Let’s take the average figure from this study – 1.11ppm – and compare THAT to the limits for water. This gives us a factor of approximately 70 times higher in lipstick than in water (using the same logic). This, however, is not a good comparison, because water is completely ingested and any lead is probably bioavailable, whereas lipstick is not completely ingested, and neither is the lead necessarily bioavailable. Even if it is assumed that lead in lipstick IS bioavailable, let’s compare EXPOSURE. One study of 360 women (Food Chem Toxicol. 2005 Feb;43(2):279-91.) found a mean exposure to lipstick of 24mg/day. It would be unusual to use 0.1g of lipstick per day (and it would be even more unusual for the entire application of lipstick to be ingested, but let’s leave that to one side, for now). For lipstick to be as “dangerous” as water containing the maximum lead permitted, it would be equivalent to drinking only 7g of water per day. I do not know the average water consumption, and I guess it varies widely (and this would include water-based drinks, such as tea, coffee and beer, etc), but a single cup of tea represents somewhere around 70g of water, so it is safe to assume that actual water consumption for most people is several times greater than 70g. It is a simple logical path to then conclude that lip-stick is at least 10 times safer than drinking water. I have allowed a huge margin of error in this assessment of exposure to lipstick – a more likely figure for actual ingestion would be closer to 0.01g per day – equivalent, therefore to only 0.7g of water! This, without considering the probable lack of bioavailability of the lead in the lipstick. This article and your comments are highly misleading.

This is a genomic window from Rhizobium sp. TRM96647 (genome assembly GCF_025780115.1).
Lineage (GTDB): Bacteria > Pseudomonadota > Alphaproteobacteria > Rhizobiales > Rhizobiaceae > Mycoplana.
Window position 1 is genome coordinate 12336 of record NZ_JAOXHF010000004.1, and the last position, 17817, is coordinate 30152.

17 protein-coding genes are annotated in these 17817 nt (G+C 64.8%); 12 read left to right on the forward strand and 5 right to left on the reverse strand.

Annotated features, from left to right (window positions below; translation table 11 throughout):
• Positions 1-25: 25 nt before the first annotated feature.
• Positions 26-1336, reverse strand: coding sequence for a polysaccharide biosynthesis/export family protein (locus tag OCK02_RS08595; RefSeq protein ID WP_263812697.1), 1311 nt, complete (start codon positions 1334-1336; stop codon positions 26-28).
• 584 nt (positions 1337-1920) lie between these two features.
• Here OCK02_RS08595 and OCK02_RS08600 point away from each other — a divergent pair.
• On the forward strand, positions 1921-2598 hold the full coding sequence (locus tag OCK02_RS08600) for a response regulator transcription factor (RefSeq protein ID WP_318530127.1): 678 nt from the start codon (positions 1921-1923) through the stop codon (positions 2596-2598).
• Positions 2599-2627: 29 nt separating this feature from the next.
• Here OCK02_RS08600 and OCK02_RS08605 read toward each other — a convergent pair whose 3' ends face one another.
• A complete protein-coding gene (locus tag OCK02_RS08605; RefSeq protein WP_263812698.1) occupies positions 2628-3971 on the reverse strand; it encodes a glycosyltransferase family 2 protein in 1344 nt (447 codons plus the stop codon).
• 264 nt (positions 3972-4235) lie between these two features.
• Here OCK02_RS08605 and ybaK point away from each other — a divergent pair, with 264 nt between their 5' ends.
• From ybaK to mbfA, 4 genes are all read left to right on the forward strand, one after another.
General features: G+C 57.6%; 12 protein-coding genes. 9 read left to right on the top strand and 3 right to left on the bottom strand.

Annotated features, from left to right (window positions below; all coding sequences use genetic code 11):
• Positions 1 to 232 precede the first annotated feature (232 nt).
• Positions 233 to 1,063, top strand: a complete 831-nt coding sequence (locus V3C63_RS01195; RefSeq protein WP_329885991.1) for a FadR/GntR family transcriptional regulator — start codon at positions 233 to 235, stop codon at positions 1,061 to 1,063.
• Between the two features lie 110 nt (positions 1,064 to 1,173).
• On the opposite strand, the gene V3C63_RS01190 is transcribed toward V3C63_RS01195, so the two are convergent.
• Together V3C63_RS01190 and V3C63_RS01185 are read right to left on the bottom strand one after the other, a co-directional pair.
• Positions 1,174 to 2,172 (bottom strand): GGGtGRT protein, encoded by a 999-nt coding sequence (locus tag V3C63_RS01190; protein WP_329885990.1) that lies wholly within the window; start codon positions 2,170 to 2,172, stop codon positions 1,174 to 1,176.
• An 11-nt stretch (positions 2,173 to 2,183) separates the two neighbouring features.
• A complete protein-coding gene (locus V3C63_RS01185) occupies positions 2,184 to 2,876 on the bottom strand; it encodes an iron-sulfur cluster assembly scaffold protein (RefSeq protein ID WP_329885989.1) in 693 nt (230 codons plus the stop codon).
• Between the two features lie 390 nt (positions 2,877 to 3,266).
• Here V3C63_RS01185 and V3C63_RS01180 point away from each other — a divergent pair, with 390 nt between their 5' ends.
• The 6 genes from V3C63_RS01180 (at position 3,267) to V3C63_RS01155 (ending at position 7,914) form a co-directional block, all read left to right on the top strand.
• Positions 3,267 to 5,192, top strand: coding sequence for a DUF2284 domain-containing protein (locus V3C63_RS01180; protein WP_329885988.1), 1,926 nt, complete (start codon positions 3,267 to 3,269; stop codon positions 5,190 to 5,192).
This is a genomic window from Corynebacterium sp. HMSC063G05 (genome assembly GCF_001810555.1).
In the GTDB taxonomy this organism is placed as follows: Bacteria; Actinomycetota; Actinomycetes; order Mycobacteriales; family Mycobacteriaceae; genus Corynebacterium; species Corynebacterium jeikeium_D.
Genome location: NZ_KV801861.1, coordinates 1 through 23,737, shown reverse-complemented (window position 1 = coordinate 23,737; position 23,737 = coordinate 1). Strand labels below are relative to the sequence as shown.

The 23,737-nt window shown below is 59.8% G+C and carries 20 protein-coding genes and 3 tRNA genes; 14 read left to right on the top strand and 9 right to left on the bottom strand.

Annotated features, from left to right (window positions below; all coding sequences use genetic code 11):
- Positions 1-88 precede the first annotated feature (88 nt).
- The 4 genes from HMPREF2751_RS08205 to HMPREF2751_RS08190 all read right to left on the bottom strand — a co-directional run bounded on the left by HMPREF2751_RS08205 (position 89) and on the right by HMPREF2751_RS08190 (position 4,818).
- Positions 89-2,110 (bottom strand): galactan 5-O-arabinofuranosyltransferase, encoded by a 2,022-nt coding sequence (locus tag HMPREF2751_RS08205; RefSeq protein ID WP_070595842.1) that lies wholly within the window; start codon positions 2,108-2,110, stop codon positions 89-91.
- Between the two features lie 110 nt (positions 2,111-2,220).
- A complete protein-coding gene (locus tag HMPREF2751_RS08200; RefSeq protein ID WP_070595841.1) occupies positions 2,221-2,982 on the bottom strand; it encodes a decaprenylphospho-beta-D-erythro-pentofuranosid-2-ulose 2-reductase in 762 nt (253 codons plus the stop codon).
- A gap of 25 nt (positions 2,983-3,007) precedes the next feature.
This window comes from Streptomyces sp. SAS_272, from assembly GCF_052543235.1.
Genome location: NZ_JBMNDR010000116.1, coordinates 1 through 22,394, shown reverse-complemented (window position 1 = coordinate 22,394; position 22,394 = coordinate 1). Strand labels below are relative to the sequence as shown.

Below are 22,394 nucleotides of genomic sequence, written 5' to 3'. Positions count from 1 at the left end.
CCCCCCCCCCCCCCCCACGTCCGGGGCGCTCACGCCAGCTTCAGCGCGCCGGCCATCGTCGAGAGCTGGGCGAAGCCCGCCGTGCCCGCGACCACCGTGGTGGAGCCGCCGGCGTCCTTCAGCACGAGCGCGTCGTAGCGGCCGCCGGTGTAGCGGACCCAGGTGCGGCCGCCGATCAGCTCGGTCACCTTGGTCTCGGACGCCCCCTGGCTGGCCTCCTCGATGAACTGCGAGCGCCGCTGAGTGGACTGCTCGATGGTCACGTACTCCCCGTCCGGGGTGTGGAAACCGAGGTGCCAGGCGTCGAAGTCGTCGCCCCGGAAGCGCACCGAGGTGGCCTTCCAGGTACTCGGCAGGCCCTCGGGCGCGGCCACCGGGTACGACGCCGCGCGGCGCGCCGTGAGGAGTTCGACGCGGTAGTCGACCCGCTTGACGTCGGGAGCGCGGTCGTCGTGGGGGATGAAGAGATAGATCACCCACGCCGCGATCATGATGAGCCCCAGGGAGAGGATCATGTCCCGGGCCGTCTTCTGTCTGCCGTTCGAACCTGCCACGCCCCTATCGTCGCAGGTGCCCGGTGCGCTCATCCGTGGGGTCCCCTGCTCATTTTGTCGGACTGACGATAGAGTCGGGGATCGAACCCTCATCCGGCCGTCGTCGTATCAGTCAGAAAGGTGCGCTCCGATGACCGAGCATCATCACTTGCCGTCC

4. The study found lead in all 400 lipsticks tested, with levels of up to 7.19 parts per billion.

    The EPA permits levels as high as 0.015 mg/L of lead in drinking water. That is equivalent to 15 parts per billion.
    Dene Godfrey? in reply to Stacy Malkan states; “Even if one takes the 7.19ppm and compares it to the limit for drinking water” Is it ppb or ppm? There is a big difference.

    • Tom was actually wrong about the lipsticks having lower levels than drinking water and you are correct – theb drinking water limit is 15ppb, but the lipsticks were at ppm levels. However, it is vital to consider the exposure rather than the absolute levels, hence my calculation in my response to Stacy Malkan. which demonstrates that, even if the lead in lipstick were bioavailable (which is unlikely) the exposure to lead in lipsticks is at least an order of magnitude below that of drinking water.

  5. @Brian – you might be surprised by how interested women are in cosmetic ingredients. Have a look at the many beauty blogs. It is a regular topic of discussion and it is often a very well informed discussion at that. It is actually proving quite a problem for scaremongers. Stacey Malkan referred to by Dene is a good example. Her rather inaccurately named Campaign for Safe Cosmetics has been steadily losing traction because whenever a scare story like this comes up somebody debunks it pretty rapidly and the debunking spreads just as virally.